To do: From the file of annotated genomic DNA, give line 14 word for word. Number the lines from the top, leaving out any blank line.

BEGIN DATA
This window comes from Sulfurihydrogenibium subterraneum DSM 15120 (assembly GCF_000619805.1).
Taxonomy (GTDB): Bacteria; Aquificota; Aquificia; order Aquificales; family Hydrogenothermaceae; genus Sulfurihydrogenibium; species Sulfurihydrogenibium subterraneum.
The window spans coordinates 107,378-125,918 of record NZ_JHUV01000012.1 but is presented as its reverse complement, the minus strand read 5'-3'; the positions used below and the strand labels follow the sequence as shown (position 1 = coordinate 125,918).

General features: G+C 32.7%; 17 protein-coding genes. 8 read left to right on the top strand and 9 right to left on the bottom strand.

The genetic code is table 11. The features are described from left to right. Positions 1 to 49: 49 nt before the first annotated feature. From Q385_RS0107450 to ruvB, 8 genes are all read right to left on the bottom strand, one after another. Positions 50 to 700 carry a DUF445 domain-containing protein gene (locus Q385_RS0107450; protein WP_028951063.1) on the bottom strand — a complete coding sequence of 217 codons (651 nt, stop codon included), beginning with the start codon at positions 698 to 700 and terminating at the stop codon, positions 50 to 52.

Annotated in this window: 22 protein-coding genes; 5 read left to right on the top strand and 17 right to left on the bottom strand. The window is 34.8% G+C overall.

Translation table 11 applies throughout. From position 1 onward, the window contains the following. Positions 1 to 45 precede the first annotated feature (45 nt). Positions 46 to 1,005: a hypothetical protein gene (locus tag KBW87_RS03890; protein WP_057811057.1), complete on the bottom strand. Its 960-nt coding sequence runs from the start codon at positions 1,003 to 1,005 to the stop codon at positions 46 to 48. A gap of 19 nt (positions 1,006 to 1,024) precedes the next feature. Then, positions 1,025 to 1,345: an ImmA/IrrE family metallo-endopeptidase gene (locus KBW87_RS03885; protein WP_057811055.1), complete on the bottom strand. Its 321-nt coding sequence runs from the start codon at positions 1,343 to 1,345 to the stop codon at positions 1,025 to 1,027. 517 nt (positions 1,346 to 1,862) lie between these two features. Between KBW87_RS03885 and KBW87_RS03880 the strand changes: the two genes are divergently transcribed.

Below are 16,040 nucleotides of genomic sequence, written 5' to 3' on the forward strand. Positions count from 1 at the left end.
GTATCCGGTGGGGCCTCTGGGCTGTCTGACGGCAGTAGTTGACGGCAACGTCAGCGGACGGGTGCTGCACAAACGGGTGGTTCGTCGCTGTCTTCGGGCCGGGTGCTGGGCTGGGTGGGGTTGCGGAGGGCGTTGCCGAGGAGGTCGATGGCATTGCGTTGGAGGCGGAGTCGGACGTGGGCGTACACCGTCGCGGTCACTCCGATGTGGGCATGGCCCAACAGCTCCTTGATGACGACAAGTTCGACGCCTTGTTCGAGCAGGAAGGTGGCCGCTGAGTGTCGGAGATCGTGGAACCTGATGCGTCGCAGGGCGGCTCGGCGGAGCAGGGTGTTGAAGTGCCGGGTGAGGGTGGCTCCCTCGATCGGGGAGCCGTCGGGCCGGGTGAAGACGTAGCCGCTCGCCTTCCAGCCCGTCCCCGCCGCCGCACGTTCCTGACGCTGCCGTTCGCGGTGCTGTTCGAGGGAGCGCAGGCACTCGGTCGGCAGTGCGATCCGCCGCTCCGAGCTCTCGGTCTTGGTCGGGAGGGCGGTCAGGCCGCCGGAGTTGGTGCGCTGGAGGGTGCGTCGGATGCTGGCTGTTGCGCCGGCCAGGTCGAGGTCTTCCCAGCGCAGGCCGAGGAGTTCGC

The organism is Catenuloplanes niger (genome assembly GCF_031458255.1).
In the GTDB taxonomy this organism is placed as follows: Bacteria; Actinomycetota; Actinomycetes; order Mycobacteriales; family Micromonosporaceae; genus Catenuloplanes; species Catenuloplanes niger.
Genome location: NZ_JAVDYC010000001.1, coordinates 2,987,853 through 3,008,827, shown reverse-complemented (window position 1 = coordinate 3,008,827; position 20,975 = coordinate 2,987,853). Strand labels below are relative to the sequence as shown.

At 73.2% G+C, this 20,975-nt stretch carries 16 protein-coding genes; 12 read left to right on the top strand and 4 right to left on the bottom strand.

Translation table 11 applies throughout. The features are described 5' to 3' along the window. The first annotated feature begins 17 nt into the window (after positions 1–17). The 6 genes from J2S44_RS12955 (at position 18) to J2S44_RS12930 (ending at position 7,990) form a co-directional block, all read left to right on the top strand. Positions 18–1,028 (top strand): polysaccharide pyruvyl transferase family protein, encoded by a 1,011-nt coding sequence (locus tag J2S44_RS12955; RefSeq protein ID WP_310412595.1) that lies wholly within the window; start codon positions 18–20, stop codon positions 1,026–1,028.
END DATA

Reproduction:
Translation table 11 applies throughout. The features are described 5' to 3' along the window. The first annotated feature begins 17 nt into the window (after positions 1–17). The 6 genes from J2S44_RS12955 (at position 18) to J2S44_RS12930 (ending at position 7,990) form a co-directional block, all read left to right on the top strand. Positions 18–1,028 (top strand): polysaccharide pyruvyl transferase family protein, encoded by a 1,011-nt coding sequence (locus tag J2S44_RS12955; RefSeq protein ID WP_310412595.1) that lies wholly within the window; start codon positions 18–20, stop codon positions 1,026–1,028.